3

I use ${\dot \hat E}$ to put a hat and dot on top of an E simultaneously. However, an error occurs.

  • Welcome to TeX.SE! – SAM Jul 2 '16 at 4:12
  • $\dot{\hat{E}}$ should help ... – Zarko Jul 2 '16 at 4:16
10

First, be sure to load the amsmath package, as it provides for better positioning of stacked math accents. Second, write

$\dot{\hat{E}}$ 

A full MWE (minimum working example):

enter image description here

\documentclass{article}
\usepackage{amsmath}
\begin{document}
$\dot{\hat{E}}$ 
\end{document}

Just for comparison, here's the output of \dot{\hat{E}} if the amsmath package is not loaded:

enter image description here

  • 1
    This shows why it's preferable to always teach the “braced syntax" – egreg Jul 2 '16 at 10:58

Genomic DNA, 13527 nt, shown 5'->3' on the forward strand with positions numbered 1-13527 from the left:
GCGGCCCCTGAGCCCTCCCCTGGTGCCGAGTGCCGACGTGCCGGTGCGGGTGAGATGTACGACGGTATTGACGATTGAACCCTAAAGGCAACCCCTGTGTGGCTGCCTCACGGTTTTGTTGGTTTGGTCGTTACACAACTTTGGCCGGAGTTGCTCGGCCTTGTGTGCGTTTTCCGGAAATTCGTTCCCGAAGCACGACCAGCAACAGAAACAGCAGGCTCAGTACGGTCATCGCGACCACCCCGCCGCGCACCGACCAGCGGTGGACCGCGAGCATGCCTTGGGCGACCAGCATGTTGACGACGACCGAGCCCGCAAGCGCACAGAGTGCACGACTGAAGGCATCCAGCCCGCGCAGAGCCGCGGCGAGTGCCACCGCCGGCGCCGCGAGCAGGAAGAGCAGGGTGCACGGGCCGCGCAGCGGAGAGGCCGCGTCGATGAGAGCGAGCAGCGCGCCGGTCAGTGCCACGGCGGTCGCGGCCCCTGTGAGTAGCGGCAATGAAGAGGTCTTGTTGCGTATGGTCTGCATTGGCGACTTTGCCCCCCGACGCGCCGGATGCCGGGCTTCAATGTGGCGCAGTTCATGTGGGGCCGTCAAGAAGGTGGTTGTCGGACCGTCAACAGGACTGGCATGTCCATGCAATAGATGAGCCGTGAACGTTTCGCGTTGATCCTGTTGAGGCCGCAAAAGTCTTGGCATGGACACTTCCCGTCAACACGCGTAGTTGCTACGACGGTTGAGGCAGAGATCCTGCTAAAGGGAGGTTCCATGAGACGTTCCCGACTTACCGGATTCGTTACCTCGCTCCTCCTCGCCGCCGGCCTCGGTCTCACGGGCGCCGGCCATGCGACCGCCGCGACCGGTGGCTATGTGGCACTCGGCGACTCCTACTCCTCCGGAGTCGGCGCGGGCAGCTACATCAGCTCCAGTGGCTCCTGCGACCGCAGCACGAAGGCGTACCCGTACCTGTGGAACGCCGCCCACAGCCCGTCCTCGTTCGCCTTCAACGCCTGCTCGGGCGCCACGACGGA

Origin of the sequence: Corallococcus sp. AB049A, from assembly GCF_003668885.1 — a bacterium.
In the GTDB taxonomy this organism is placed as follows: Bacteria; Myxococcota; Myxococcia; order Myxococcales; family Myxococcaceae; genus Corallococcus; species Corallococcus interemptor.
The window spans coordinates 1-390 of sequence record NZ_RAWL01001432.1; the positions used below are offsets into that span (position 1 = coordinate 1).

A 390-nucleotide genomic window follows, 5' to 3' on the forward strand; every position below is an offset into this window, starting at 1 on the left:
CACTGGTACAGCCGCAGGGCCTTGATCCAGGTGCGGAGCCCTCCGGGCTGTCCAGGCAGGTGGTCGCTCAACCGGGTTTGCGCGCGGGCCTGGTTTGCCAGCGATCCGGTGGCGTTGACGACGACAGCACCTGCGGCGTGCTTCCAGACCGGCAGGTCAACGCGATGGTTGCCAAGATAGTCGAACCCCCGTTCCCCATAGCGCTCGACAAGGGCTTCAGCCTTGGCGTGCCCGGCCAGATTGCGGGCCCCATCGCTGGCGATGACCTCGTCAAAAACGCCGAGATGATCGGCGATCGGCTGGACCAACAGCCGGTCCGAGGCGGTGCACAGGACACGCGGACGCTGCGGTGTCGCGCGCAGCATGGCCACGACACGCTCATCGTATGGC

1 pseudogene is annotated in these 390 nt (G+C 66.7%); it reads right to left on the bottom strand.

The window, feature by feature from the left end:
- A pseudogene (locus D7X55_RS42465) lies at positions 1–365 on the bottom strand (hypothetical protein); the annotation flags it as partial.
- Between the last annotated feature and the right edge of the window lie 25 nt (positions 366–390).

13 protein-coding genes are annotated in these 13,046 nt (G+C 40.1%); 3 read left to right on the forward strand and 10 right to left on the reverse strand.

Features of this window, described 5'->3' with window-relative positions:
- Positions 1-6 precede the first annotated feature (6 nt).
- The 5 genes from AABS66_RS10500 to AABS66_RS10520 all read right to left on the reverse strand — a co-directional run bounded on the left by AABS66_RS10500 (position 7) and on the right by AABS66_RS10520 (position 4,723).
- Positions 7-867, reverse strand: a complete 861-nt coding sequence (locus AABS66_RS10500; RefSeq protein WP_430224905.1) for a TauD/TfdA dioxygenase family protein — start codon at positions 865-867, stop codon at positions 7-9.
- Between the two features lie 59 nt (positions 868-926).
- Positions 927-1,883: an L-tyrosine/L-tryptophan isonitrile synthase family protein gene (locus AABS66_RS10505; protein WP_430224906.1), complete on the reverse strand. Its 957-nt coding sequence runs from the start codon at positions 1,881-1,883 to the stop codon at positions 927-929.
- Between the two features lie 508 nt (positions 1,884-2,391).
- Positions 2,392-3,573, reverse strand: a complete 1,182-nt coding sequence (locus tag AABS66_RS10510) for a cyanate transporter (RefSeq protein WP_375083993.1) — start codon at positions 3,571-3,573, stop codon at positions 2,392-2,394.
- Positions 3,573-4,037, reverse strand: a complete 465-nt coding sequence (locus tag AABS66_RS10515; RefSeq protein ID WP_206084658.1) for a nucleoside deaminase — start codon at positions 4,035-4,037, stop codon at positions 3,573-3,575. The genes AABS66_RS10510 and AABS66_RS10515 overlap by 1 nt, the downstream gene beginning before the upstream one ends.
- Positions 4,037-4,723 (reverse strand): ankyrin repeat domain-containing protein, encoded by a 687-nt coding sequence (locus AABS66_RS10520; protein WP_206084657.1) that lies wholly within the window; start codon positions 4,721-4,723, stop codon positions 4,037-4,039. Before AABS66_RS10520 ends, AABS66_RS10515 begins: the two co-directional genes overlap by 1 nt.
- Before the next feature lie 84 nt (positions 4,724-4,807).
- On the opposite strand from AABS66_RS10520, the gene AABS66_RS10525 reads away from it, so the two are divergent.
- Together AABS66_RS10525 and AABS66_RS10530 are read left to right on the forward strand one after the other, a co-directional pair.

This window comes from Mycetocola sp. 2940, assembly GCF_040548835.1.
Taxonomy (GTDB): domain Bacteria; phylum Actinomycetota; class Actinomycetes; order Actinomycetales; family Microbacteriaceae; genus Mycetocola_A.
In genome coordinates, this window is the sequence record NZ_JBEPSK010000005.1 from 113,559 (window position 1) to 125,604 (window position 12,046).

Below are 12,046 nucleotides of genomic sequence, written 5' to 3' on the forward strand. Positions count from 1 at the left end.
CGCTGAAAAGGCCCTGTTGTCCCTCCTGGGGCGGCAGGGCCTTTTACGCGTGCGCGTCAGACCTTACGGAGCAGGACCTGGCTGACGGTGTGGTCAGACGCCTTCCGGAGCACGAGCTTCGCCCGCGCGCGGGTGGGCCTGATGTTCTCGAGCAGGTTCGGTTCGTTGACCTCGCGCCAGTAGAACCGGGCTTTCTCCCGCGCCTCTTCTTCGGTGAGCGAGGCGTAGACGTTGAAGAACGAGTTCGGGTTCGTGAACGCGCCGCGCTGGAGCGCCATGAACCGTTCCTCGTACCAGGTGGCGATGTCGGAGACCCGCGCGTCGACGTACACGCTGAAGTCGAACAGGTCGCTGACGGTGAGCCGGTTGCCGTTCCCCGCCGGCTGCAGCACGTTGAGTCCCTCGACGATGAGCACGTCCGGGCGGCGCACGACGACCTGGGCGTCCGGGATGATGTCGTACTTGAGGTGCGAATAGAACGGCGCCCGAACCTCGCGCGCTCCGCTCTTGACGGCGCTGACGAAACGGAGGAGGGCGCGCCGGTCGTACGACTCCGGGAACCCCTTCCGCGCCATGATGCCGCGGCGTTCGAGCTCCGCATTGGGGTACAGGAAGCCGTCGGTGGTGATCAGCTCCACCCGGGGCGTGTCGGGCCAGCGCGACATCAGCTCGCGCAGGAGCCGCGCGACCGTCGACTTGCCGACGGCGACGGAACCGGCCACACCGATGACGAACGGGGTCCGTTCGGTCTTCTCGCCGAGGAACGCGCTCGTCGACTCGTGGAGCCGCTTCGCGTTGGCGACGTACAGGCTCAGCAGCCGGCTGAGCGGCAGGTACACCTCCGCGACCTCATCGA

• Question of taste for you @Mico: if dot denotes time derivative and hat denotes preferred reference frame, would it make more sense to \hat{\dot\omega} or \dot{\hat\omega}? – Steven B. Segletes Jul 17 '18 at 17:38
  • Perhaps \frac{d\hat\omega_k}{dt} makes the moist sense. – Steven B. Segletes Jul 17 '18 at 17:46
  • 1
    @StevenB.Segletes - Thanks for these comments. I will readily concede that your understanding of what the dot and hat accents may mean is probably (almost surely, actually! -- I'm an economist; dot-accents tend to be used but rarely in mathematical economics and econometrics) a lot better than mine. I especially like the suggestion of not using both accents in combination and to "differential fraction" notation instead. Readers will quite likely agree. – Mico Jul 17 '18 at 18:02

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